It’s still a bit of an oddity to say that I’m in Poland. Of course, I feel like I’ve adjusted to life here, but when the thought strikes me, it still gives me a weird (but good) feeling. Everything here perplexes me: the culture, the food, the people, and most of all…the language. The Polish language is extremely complicated, but with all the free time in class I have, I am usually always studying. I would like to say that I’m making good progress on the language, but I’m not quite sure how to gauge it. However, in my own personal, humble opinion, I would say that I’m making good progress.
When I first arrived in Poland (Aug. 14th), my host family wasted no time in showing me Gdynia, and the surrounding cities. I saw Gdynia first, but I also had the opportunity to see St. Dominic’s Fair in Gdańsk, and I have been to Gdańsk several times since for various events, or to meet Molly. Molly also often comes to Gdynia, because every other week, we take turns visiting each other in our cities. My host dad also took me to Sopót, and I was able to walk the pier and observe all of the old buildings! Besides these places, I have had the chance to see Malbork castle, Westerplatte, and many other various places in the tri-city with either my host family or my friends.
School is like a double-edged sword: it can be both my favorite place and sometimes my worst place. I love my friends who welcomed me with open arms into the school, and especially into my class. I have an amazingly proactive class, who is often doing activities, hanging out outside of school, or planning school events. Gratitude is an understatement to describe the feeling I have for being put in my specific class. At this point, I don’t think I could imagine myself anywhere else. Yet, school itself is really difficult. I’m the first year-long exchange student my school has ever had, and to be honest, they didn’t exactly know what to do with me. Many of the teachers did and still do treat me like a regular student, and expect me to complete all the homework, essays, projects, and tests up to par with the other students. I definitely try my best, but it proves to be very, very difficult at times. In addition, I would rather spend my limited time in Poland with my host family or friends making new experiences, rather than doing multiple hours of homework.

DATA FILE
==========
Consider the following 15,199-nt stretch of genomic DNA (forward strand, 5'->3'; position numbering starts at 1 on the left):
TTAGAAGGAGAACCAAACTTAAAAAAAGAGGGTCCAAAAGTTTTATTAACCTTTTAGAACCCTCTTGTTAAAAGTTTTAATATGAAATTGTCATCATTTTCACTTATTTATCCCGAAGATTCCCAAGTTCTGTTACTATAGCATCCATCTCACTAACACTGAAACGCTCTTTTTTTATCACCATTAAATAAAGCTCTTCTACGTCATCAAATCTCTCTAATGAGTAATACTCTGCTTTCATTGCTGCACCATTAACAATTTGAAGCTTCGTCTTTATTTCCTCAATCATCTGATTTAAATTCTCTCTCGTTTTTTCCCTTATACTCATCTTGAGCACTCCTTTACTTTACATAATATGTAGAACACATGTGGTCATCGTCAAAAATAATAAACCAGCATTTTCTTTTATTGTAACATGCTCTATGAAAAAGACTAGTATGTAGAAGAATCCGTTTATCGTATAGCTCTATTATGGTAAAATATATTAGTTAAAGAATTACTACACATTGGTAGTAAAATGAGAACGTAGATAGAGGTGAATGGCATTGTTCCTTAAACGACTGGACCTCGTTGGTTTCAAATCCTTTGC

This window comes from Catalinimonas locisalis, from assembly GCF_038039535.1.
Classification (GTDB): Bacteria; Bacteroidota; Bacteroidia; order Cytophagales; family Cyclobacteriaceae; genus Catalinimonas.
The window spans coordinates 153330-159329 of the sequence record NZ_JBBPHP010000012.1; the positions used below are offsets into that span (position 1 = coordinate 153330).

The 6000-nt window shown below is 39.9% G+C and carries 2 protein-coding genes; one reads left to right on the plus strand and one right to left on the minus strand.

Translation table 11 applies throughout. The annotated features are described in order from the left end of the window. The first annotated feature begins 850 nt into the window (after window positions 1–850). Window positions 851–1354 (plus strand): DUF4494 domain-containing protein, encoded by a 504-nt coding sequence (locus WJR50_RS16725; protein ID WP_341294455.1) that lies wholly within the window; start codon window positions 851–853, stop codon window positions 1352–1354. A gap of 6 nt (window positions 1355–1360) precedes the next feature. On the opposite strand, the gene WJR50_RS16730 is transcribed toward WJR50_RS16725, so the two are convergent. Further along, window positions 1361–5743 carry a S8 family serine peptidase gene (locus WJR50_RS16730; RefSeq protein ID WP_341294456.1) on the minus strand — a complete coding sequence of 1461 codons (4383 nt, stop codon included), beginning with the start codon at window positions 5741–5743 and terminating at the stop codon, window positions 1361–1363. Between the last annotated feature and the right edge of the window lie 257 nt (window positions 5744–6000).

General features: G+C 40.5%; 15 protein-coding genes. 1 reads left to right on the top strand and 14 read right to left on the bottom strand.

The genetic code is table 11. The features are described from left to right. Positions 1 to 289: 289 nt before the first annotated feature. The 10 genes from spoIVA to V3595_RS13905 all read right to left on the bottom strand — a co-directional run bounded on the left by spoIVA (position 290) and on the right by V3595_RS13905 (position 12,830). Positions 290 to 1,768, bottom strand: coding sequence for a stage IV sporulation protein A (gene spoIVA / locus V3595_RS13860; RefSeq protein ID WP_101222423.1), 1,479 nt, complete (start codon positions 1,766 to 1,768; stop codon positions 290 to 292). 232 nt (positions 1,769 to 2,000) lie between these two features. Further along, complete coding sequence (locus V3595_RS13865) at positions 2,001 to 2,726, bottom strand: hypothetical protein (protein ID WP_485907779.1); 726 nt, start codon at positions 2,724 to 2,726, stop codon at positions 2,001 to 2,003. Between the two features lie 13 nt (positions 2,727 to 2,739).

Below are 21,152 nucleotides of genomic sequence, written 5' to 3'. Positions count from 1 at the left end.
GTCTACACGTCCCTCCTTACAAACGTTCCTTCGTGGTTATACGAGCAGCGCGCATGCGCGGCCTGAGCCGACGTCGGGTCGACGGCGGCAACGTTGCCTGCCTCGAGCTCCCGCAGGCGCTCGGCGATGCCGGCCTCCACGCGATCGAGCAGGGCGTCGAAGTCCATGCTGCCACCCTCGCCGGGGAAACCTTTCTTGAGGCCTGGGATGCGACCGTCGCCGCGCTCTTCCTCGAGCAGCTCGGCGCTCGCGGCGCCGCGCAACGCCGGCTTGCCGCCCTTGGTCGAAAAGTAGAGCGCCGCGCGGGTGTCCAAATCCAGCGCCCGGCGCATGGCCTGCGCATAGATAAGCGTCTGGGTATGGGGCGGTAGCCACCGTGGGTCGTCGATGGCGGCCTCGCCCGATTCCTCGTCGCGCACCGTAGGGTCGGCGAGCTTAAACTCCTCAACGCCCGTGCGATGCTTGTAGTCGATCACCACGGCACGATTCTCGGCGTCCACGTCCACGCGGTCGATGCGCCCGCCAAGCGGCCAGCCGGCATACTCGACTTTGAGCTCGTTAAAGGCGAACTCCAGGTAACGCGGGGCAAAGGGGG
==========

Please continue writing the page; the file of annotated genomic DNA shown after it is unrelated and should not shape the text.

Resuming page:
All together, though, I’m truly having an amazing experience. I’m truly astonished that it’s almost been three months here in Poland, and at how swimmingly it’s going. Yes, there are days that I struggle more on and I’m homesick for one reason or another, but I couldn’t imagine going home yet; there’s still so much to see and do! I can’t wait for the rest of the year!